He gathered his fellow gypsies and called upon others. He acquired orchestras and musicians. Every man, woman, and child he’d ever known to strike a chord he asked for help. Day and night he sent songs up into the air, pleading for the princess to just let him explain. But she heard none of it.

He tried throwing up rope and building a ladder but the walls proved too tall.

One night, as he rested beneath the stars he looked up into the skies asking the gods for a sign. It was then that The Great Bear shone brightly in the sky. Many people today refer to this constellation as the big dipper, but in ancient times it was the inspiration for an invention that went on to become revolutionary. Not coincidentally it would go on to be used in war, but in this case it was built for love, which many great philosophers have considered to be the same thing.

The gypsy sent for great minds, mechanics and engineers. With the help of a very old man from what is present day China, the world’s first catapult was constructed.

(For reasons that have never been properly explained, the catapult was never tested. Why these great engineers would never have tested the invention before allowing the gypsy to use it has befuddled historians for thousands of years. Perhaps the gypsy just couldn’t stand to wait any longer.)

So, the moment the construction was finished, the gypsy, holding the folio which had began the whole mess in the first place, climbed inside the cup of the catapult, and told his men to aim for the tower. He knew that a great haystack sat at the base of the tower, which was near the royal stables. He was convinced destiny would provide him a safe landing.

The engineers ratcheted back the catapult, and with no one wishing to pull the lever, the gypsy picked up a stone and threw it at the lever, thus literally launching himself into history.

It should come as no shock, that an untested catapult will provide unexpected results. The catapult was too powerful. Some say this was caused because his love for the princess was too great. It shot him high into the air. Higher than the birds fly and up among the stars, leaving what is now known as the atmosphere. Upon his decent back to earth, he came down as a flaming comet crashing directly on top of the vault tower.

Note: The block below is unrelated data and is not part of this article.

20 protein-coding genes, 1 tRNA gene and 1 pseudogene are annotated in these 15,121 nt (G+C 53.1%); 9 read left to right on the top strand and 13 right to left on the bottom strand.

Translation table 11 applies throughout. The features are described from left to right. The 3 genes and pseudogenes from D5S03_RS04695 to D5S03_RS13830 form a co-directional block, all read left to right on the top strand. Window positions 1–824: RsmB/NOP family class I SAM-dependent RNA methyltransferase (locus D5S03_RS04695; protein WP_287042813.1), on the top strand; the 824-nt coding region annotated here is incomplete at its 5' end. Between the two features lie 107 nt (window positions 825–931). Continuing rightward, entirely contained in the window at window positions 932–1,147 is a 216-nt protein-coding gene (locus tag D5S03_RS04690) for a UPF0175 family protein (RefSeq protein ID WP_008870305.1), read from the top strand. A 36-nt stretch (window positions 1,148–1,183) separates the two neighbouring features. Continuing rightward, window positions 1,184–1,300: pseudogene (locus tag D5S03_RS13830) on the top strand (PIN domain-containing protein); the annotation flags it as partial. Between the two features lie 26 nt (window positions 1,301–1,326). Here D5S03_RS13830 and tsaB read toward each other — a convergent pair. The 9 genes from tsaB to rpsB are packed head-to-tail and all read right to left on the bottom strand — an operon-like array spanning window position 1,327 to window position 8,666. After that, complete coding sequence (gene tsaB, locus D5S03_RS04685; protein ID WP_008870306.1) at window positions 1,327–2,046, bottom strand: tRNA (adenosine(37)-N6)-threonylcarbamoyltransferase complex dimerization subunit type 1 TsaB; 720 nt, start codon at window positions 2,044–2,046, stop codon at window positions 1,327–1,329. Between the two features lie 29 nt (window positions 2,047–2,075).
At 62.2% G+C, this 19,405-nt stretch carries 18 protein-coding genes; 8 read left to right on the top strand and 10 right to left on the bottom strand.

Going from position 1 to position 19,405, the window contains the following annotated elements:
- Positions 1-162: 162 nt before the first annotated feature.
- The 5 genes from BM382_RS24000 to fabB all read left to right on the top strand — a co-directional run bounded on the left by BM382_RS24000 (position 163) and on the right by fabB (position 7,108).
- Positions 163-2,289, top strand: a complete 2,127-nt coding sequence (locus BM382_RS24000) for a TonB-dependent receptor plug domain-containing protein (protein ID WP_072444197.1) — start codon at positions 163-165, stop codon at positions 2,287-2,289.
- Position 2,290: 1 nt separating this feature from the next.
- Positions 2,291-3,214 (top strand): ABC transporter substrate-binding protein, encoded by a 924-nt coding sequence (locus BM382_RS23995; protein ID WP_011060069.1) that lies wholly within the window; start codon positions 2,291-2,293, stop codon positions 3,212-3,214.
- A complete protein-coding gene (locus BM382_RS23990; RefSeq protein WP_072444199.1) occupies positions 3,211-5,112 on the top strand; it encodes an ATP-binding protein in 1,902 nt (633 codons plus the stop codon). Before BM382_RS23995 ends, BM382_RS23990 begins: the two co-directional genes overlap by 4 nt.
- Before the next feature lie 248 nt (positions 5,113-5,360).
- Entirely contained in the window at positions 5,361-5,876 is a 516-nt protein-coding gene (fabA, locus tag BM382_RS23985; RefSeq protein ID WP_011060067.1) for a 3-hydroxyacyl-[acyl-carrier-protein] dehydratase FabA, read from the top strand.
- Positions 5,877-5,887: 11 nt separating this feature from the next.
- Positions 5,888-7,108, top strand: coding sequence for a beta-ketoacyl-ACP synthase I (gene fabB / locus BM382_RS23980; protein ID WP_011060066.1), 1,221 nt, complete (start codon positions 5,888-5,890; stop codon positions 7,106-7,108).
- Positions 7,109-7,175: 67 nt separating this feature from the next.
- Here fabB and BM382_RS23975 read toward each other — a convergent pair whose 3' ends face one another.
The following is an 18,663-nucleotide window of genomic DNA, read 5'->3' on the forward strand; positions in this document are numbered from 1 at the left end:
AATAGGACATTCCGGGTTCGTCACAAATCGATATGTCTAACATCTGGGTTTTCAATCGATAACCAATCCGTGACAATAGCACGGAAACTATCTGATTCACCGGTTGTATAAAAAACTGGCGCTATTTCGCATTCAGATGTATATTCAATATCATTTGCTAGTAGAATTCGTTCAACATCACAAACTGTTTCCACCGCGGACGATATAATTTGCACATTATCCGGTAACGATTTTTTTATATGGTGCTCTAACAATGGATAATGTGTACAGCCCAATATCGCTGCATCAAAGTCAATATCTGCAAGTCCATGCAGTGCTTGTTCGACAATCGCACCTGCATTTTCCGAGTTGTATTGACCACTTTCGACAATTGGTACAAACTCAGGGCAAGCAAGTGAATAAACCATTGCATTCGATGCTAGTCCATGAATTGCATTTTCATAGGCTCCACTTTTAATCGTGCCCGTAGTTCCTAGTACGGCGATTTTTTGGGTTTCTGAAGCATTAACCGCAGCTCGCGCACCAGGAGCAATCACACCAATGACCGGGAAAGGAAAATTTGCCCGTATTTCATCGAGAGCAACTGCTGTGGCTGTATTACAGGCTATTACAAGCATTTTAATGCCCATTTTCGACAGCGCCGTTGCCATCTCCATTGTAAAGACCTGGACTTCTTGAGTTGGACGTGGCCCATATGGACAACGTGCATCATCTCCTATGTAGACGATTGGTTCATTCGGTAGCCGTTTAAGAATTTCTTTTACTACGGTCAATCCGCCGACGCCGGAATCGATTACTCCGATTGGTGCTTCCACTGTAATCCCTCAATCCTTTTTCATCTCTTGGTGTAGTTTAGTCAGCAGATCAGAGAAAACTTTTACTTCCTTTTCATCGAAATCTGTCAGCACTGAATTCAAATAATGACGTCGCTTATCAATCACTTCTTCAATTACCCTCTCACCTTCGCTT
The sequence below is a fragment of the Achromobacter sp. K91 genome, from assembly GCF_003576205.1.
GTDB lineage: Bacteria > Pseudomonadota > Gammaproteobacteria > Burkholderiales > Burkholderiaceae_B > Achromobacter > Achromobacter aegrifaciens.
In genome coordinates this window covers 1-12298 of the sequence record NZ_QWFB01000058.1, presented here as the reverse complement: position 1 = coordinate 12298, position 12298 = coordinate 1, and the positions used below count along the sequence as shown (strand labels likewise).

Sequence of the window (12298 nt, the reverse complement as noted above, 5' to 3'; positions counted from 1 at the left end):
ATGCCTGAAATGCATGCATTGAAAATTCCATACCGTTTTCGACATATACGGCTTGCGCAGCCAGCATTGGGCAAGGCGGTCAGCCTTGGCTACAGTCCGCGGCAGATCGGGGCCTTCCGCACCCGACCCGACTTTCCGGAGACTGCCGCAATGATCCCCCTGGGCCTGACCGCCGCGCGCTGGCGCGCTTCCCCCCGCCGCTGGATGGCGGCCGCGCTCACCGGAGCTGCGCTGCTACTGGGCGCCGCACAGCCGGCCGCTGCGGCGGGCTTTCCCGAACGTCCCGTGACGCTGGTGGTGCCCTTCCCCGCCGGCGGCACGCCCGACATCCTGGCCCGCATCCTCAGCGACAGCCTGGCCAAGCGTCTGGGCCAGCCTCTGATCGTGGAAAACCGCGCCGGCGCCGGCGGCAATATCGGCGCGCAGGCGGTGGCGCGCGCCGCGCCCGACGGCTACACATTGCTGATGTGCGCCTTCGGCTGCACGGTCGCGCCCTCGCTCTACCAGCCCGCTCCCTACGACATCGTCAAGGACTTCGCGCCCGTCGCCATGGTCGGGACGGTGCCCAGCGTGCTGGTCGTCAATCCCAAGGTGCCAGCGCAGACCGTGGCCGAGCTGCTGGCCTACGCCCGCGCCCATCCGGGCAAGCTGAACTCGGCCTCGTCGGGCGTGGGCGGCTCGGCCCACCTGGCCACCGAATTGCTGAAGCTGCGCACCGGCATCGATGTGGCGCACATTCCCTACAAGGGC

(One other piece of information that has been lost in the centuries of history is why the ceiling of the vault tower was made of glass. Many think the princess would climb up the tower at night in order to feel closer to the stars. In fact many people believe she was a fallen star and this was where she actually slept because sleeping that high helped her feel less homesick. Nevertheless, the ceiling was made of a thick glass, which had been crafted to be unbreakable of course, for it was a vault tower.)

The princess raced up to the vault tower along with her most trusted guards. What she saw gave her a great shock and caused her a shortness of breath. The dye from his clothes and the blood from his body had soaked into the glass ceiling. Which is where stained glass comes from.

The guards removed the body from the ceiling very carefully and when they set him upon the ground the princess noticed a giant hole in his chest. At first she took this as a sign that her suspicions were confirmed. That the man in fact had no heart. But another guard, concluding that none of the other valuables in the tower had been disturbed told the princess she must take a look at something.

Sitting inside of the golden chest, right where the princess’ heart was kept, was the folio which had started this whole mess. Each page was stained the deepest colors of crimson. When the gypsy landed he had held out the folio to break his fall. The impact of the fall had been so great that his aching heart had exploded out of his chest and been pressed into the pages of the book.

The princess flipped through the book until she reached the last page. Which was left blank. Using white ink, she wrote these words:

I have been waiting my entire life to speak these words.
I have traveled this far
to find your heart.
Spent all of my days to know your face.
I was born to love you,
and that is what this book was intended to prove.
So that whenever you look upon these pages you can see my heart.

For it was intention forever and always to give it to you.